The Pound's Post-WWII Exchange Rate Decline Reflects the End of Empire


The first cracks appeared in the British Empire with the secession of Ireland in 1922. Australia, Canada and South Africa were granted autonomy in 1931, though they remained subject to the British Crown. Nevertheless, at the time of World War II, the British Empire still covered a quarter of the globe.


But although the British won the war, they lost the empire. In 1947, the "jewel in the crown," India, was granted independence, followed by Ceylon (Sri Lanka), Burma (Myanmar) and Palestine in 1948. After the Suez Crisis of 1956, the British government was forced to admit that the British economy, damaged by war and depression, could no longer support its Empire.12 Over the next few decades, Britain progressively dismantled its colonies. The last to leave was Hong Kong, which returned to China in 1997.13


As the British Empire shrank, the importance of the British pound as an international currency declined, and the "sterling zone" (the countries that used the pound or pegged their currency exchange rates to it) diminished. When the pound was devalued versus the dollar in 1949, most of the world followed suit; but by the time of the 1967 sterling devaluation, the sterling zone had shrunk so much that only 14 countries followed the U.K. in devaluing.14


In parallel with the decline of the pound, the U.S. dollar rose in significance – and so did its exchange rate. Maintaining sterling's exchange rate to the U.S. dollar became increasingly difficult. Nonetheless, British policymakers remained convinced that a strong pound was best for the economy. After President Nixon suspended the U.S. dollar's convertibility to gold in 1971, the U.K. entered into a European managed exchange rate system known as the "snake in the tunnel." But keeping the pound within the tunnel proved impossible: in 1976, the U.K. government sought assistance from the International Monetary Fund (IMF) to end a run on the pound. The pound recovered, but when a new government led by Margaret Thatcher ended exchange rate controls in 1979, the pound lost its gains, eventually sinking to $1.30 to the dollar in 1985 (though the Plaza Accord brought its exchange rate to the dollar up again).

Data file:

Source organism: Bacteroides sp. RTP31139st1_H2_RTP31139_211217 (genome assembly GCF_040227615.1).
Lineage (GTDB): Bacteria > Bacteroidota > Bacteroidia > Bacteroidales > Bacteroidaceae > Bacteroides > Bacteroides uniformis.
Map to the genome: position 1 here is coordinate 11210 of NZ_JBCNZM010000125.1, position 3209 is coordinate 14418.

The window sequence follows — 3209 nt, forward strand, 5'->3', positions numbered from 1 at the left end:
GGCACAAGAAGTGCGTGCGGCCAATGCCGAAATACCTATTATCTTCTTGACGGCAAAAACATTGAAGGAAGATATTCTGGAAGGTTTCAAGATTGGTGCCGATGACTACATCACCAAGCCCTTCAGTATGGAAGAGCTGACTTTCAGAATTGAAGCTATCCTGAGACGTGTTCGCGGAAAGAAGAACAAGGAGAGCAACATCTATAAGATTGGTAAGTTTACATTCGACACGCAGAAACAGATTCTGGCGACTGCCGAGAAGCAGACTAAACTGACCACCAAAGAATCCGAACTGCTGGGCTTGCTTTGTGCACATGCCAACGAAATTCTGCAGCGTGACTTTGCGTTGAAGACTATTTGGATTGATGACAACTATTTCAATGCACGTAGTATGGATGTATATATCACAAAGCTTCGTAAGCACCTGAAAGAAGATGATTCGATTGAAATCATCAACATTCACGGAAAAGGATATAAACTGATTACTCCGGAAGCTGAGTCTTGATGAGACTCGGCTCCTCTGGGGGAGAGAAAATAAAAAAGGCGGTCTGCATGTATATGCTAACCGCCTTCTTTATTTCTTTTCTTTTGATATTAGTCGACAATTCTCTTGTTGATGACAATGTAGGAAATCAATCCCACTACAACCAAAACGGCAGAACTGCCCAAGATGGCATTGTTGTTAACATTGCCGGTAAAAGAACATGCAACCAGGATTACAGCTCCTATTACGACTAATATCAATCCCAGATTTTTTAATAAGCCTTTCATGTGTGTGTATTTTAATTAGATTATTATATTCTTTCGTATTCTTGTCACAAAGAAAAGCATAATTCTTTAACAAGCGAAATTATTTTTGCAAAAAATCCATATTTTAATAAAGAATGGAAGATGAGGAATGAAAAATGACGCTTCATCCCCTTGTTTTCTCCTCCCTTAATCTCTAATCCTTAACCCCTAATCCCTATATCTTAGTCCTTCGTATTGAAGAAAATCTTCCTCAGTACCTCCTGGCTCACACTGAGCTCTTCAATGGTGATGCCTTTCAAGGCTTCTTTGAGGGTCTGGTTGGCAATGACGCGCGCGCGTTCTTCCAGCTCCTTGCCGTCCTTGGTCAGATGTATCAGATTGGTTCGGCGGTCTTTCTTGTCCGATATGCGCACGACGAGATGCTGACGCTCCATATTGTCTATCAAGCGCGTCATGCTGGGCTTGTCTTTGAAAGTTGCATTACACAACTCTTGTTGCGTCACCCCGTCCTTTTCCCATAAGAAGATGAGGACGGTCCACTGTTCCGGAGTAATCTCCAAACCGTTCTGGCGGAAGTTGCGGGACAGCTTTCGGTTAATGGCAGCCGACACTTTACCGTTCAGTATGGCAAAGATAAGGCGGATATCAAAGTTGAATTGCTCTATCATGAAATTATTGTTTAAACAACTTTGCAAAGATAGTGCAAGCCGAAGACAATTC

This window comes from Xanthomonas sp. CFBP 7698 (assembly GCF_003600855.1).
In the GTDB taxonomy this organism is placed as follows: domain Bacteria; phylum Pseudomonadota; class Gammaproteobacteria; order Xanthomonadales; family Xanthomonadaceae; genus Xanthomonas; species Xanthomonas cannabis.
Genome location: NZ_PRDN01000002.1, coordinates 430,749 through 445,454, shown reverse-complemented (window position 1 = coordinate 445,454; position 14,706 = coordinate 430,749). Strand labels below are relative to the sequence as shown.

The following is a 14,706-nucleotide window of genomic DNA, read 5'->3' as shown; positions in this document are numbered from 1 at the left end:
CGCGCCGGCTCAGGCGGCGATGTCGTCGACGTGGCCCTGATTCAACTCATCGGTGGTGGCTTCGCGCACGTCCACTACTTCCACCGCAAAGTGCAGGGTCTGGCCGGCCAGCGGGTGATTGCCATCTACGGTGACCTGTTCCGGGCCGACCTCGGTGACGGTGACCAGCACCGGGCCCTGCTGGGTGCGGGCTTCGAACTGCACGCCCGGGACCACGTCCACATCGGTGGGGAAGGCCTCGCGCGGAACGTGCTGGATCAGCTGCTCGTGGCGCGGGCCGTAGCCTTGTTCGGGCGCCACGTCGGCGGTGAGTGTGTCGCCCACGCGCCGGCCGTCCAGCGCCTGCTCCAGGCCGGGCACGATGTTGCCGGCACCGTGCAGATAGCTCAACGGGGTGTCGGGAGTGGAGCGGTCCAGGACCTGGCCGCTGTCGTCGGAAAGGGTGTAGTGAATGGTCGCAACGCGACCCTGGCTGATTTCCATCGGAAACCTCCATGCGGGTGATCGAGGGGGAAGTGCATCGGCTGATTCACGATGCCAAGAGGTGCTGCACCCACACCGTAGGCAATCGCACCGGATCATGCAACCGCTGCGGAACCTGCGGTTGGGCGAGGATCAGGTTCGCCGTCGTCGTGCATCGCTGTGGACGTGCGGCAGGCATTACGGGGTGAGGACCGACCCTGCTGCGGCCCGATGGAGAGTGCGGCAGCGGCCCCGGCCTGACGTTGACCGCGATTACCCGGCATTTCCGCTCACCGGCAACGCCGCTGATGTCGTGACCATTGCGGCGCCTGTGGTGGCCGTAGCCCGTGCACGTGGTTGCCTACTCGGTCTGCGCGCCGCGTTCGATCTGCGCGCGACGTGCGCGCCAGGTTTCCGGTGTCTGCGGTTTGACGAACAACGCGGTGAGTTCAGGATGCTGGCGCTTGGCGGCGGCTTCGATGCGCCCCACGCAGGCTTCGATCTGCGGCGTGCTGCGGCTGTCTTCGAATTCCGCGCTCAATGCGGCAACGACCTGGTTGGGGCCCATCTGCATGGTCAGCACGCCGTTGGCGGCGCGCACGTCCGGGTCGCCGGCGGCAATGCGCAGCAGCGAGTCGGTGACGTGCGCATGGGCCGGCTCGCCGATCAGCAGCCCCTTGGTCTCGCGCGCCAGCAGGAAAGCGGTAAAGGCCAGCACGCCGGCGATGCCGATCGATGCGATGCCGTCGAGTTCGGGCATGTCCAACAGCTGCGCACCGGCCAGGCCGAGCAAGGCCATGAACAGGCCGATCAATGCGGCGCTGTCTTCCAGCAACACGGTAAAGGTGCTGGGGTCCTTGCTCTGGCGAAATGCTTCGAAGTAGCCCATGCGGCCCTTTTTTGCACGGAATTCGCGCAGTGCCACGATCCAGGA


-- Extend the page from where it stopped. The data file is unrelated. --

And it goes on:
From 1987 onwards Chancellor of the Exchequer Nigel Lawson unofficially pegged sterling's exchange rate to the deutschmark.15 This was followed by entry to the European Exchange Rate Mechanism (ERM) in 1990. But Britain's membership of the ERM was short-lived: in 1992 it was forced out by persistent speculative attacks on the pound.


Bank of England Independence and Inflation Targeting


Leaving the ERM marked the end of direct exchange rate management in the U.K. Ever since then, the BoE has managed inflation by means of interest rates and allowed the pound's exchange rate to float freely.16


Originally a private institution created to fund the Government, the BoE was nationalized in 1946 and is now wholly owned by the U.K. Government.17 However, it did not become fully responsible for monetary policy until 1998, when it was granted "operational independence."18 Now, the Bank's mandate and objectives are set by the government, but it is free to decide how to meet them.